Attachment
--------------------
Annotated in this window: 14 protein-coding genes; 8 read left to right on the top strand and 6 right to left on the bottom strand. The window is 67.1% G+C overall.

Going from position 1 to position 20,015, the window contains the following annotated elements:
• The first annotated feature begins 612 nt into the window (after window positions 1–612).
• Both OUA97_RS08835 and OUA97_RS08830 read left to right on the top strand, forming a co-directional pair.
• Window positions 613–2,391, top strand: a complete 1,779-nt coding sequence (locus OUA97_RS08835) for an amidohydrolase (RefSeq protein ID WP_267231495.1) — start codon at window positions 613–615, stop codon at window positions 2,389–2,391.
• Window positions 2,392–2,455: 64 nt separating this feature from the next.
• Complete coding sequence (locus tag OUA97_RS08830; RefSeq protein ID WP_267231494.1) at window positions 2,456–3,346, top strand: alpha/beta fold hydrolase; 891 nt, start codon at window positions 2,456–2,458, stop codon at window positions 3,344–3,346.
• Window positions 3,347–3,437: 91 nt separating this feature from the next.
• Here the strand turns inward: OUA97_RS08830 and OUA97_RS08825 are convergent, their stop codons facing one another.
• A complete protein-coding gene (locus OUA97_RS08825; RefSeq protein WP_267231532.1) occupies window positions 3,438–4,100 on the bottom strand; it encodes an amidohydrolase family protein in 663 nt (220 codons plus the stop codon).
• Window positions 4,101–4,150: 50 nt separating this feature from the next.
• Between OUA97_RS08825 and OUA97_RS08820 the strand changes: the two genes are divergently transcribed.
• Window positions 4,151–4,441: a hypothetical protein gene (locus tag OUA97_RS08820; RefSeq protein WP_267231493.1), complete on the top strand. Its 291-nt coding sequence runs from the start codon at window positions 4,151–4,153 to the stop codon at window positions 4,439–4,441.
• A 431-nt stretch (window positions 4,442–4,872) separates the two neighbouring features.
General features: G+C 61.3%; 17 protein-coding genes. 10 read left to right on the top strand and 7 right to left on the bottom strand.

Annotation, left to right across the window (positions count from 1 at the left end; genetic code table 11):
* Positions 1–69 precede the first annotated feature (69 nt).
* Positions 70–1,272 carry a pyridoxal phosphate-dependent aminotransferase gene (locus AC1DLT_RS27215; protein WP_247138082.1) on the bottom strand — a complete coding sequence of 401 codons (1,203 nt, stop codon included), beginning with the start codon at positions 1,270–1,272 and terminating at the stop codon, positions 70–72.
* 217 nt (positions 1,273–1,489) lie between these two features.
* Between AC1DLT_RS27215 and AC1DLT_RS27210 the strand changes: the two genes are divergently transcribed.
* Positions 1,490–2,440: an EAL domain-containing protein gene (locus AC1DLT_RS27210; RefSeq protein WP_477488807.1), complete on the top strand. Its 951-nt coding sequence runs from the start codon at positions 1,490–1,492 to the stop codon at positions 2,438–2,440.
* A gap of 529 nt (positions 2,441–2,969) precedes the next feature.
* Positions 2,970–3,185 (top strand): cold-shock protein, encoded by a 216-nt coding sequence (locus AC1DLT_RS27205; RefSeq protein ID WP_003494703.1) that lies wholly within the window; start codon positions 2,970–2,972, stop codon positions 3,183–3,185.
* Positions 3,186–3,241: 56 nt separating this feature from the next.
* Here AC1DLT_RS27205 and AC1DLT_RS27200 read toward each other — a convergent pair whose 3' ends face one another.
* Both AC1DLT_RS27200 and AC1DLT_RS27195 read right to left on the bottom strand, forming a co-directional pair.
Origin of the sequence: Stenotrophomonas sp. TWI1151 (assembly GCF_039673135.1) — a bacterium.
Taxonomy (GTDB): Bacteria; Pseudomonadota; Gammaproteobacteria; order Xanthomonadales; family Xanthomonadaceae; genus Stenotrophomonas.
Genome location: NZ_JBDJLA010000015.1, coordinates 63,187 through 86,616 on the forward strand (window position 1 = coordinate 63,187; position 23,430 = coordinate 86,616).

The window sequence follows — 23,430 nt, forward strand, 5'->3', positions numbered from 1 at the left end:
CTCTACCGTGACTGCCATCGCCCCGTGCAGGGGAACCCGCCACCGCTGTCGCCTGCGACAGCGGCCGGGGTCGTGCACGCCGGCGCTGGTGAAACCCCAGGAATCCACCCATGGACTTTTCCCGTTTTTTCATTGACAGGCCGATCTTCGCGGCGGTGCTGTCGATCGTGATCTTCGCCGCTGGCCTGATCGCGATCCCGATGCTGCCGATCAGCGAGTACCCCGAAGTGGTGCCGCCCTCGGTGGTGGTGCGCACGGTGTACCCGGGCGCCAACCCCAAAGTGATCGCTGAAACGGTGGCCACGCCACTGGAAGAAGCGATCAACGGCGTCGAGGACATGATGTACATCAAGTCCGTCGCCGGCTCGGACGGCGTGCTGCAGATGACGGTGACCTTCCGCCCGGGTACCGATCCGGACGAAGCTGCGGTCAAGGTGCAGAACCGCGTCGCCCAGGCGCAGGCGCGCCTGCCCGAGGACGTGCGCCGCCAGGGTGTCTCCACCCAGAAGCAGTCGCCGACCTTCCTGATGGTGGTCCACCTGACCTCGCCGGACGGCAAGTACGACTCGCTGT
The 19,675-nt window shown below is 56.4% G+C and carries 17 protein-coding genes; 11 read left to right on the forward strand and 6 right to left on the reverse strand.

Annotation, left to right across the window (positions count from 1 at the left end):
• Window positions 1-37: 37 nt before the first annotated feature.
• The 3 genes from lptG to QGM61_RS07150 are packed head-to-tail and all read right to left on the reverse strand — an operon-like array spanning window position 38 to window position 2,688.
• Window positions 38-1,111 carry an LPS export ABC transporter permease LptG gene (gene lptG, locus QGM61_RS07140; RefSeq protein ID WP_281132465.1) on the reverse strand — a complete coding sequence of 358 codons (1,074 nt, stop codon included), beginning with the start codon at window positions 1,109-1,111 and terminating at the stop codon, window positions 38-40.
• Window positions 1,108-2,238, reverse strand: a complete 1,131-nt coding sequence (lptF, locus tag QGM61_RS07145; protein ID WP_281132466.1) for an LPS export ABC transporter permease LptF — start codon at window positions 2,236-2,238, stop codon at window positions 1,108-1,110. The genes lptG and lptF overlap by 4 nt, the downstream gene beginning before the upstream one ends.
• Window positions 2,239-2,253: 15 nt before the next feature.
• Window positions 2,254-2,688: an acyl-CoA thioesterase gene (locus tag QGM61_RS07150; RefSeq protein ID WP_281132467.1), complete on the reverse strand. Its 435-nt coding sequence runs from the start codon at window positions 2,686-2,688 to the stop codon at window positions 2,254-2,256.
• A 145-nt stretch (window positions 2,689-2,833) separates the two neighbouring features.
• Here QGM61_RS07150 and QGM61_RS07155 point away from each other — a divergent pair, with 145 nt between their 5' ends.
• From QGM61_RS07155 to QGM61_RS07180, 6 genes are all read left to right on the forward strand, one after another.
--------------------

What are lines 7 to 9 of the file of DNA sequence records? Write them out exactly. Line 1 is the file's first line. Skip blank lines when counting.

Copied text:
• Complete coding sequence (locus tag OUA97_RS08830; RefSeq protein ID WP_267231494.1) at window positions 2,456–3,346, top strand: alpha/beta fold hydrolase; 891 nt, start codon at window positions 2,456–2,458, stop codon at window positions 3,344–3,346.
• Window positions 3,347–3,437: 91 nt separating this feature from the next.
• Here the strand turns inward: OUA97_RS08830 and OUA97_RS08825 are convergent, their stop codons facing one another.